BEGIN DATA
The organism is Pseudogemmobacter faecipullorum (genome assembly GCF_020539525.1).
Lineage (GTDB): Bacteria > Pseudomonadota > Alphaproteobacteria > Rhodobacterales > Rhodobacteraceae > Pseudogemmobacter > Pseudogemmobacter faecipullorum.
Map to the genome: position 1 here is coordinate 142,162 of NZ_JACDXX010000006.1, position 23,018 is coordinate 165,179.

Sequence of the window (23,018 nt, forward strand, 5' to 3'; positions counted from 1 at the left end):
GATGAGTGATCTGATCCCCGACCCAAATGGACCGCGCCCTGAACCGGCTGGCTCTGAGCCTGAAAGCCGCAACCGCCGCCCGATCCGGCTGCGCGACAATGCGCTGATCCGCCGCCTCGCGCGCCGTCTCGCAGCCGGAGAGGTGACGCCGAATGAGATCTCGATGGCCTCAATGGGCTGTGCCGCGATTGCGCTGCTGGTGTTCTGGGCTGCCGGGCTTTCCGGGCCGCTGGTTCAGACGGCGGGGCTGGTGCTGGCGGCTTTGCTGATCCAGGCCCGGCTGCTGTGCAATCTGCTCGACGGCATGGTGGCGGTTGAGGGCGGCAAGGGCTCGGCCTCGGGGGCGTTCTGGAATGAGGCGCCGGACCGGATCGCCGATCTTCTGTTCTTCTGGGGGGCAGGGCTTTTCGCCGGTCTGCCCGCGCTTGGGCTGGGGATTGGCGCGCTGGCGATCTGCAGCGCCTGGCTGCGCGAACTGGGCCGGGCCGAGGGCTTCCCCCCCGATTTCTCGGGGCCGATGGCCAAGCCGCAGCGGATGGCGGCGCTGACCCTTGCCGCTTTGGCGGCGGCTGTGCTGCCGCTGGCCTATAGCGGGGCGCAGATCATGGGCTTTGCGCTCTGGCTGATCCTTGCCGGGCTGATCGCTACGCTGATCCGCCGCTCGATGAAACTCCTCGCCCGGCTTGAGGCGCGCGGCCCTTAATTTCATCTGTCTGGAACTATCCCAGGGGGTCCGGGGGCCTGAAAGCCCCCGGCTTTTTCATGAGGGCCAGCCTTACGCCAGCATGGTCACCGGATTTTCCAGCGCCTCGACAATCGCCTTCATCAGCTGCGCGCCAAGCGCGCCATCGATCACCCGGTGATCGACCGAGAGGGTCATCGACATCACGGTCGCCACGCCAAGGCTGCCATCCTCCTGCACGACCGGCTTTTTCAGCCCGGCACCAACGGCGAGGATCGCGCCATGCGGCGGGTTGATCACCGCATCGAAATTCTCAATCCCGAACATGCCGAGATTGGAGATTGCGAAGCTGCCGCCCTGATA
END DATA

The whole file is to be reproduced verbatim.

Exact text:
The organism is Pseudogemmobacter faecipullorum (genome assembly GCF_020539525.1).
Lineage (GTDB): Bacteria > Pseudomonadota > Alphaproteobacteria > Rhodobacterales > Rhodobacteraceae > Pseudogemmobacter > Pseudogemmobacter faecipullorum.
Map to the genome: position 1 here is coordinate 142,162 of NZ_JACDXX010000006.1, position 23,018 is coordinate 165,179.

Sequence of the window (23,018 nt, forward strand, 5' to 3'; positions counted from 1 at the left end):
GATGAGTGATCTGATCCCCGACCCAAATGGACCGCGCCCTGAACCGGCTGGCTCTGAGCCTGAAAGCCGCAACCGCCGCCCGATCCGGCTGCGCGACAATGCGCTGATCCGCCGCCTCGCGCGCCGTCTCGCAGCCGGAGAGGTGACGCCGAATGAGATCTCGATGGCCTCAATGGGCTGTGCCGCGATTGCGCTGCTGGTGTTCTGGGCTGCCGGGCTTTCCGGGCCGCTGGTTCAGACGGCGGGGCTGGTGCTGGCGGCTTTGCTGATCCAGGCCCGGCTGCTGTGCAATCTGCTCGACGGCATGGTGGCGGTTGAGGGCGGCAAGGGCTCGGCCTCGGGGGCGTTCTGGAATGAGGCGCCGGACCGGATCGCCGATCTTCTGTTCTTCTGGGGGGCAGGGCTTTTCGCCGGTCTGCCCGCGCTTGGGCTGGGGATTGGCGCGCTGGCGATCTGCAGCGCCTGGCTGCGCGAACTGGGCCGGGCCGAGGGCTTCCCCCCCGATTTCTCGGGGCCGATGGCCAAGCCGCAGCGGATGGCGGCGCTGACCCTTGCCGCTTTGGCGGCGGCTGTGCTGCCGCTGGCCTATAGCGGGGCGCAGATCATGGGCTTTGCGCTCTGGCTGATCCTTGCCGGGCTGATCGCTACGCTGATCCGCCGCTCGATGAAACTCCTCGCCCGGCTTGAGGCGCGCGGCCCTTAATTTCATCTGTCTGGAACTATCCCAGGGGGTCCGGGGGCCTGAAAGCCCCCGGCTTTTTCATGAGGGCCAGCCTTACGCCAGCATGGTCACCGGATTTTCCAGCGCCTCGACAATCGCCTTCATCAGCTGCGCGCCAAGCGCGCCATCGATCACCCGGTGATCGACCGAGAGGGTCATCGACATCACGGTCGCCACGCCAAGGCTGCCATCCTCCTGCACGACCGGCTTTTTCAGCCCGGCACCAACGGCGAGGATCGCGCCATGCGGCGGGTTGATCACCGCATCGAAATTCTCAATCCCGAACATGCCGAGATTGGAGATTGCGAAGCTGCCGCCCTGATA